Startup – Securing the Work Environment

24 05 2013

Kicking off a new venture? Or, outgrowing the incubator space and looking to leave the nest?

Much like developing your deck for securing capital partners, or your business plan for the big picture, the process of securing a new home for your business operations takes a lot more time than expected. See Office Relocation Guidelines for a generic rule of thumb process schedule.

Particularly important in the earlier stages of operating, prior to taking the plunge into a long-term lease or campus acquisition, there are shorter-term occupancy options that offer tremendous flexibility and synergy amongst other like-minded, or similarly positioned organizations. For instance, much of the tech industry is familiar with incubator/accelerator-type space such as TechSpace and RocketSpace, to mention a few. Taking space such as these, will allow ample time for responsible business decisions revolving around your real estate.

Social gathering area

Typical shared environment

TechSpace – Orange County location

It takes a team of experienced professionals to provide the proper advice and guidance when it comes to identifying the office right location; negotiating a fair market lease that maximizes your flexibility and minimizes your exposure; to design a functionally efficient and aesthetically appealing work environment; to layout and recommend the best furniture options; and, to the forge the environment envisioned.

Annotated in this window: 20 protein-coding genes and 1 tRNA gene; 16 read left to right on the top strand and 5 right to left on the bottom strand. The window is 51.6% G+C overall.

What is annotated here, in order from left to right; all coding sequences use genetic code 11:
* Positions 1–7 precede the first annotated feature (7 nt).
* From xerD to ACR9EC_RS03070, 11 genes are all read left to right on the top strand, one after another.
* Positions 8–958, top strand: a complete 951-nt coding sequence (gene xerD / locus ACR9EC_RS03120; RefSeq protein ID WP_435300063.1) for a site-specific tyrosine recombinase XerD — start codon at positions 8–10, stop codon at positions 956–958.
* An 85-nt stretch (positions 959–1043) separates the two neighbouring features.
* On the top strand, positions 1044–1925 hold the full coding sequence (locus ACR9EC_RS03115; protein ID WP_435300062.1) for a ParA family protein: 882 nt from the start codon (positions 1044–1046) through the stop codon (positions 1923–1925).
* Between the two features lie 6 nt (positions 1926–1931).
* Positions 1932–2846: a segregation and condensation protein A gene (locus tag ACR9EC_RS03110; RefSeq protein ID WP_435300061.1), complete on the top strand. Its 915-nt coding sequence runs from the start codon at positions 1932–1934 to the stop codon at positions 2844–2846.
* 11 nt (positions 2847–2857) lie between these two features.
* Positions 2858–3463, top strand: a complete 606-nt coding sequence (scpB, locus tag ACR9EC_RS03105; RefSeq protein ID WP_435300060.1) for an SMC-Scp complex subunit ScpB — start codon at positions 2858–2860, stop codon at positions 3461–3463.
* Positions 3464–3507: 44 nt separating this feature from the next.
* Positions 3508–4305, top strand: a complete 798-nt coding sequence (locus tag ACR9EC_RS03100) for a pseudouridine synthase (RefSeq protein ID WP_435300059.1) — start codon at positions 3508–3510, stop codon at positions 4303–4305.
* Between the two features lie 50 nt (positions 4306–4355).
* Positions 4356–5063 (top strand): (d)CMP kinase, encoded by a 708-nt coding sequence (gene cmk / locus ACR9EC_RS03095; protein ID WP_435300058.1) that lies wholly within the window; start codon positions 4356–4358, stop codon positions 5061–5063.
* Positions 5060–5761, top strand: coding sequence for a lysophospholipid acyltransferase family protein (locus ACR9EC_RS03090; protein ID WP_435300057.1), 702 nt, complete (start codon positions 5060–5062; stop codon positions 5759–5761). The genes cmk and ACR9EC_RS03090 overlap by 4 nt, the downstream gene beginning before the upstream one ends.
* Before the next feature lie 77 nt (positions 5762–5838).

Engage an experienced commercial real estate agent that will commit the time to understand your business model; one who knows the local market, understands the trends in the marketplace, will negotiate on your behalf, and is prepared to cooperate and collaborate with the architect, engineer and contractor (AEC). You’re hiring an agent, not a company; find the agent that is best suited for your team. The company that the agent works for will not interview your team to understand the culture; nor will it be negotiating your lease; nor will the company display its passion and personal experience while identifying and recommending other key players to the team.

The other key players, integral to facilitating the right work environment include the general contractor, the architect, the furniture provider, IT consultant, and legal counsel. Some real estate agents are stuck in the 90’s, not utilizing the resources until late in the lease negotiations. There are way too many moving parts related to your office occupancy, and the cost to design, build and furnish your space is no small investment. With the right team in place, common, costly mistakes may be avoided, such as assuming too small or too large a space for lease negotiations; or, agreeing to too aggressive rent commencement dates that are often negotiated when there is not an understanding of the construction schedule, IT cabling and commissioning schedule, and furniture implementation. The astute real estate agent will lock in her/his team and rely upon their expertise for lease negotiation and planning purposes. Use your operating capital to grow your business, not to spend in areas that could be avoided with proper planning and teammates in place.

Working in this market for decades, I have many recommendations for any of the desired service providers. Let me know how I can help!

Gary Wells




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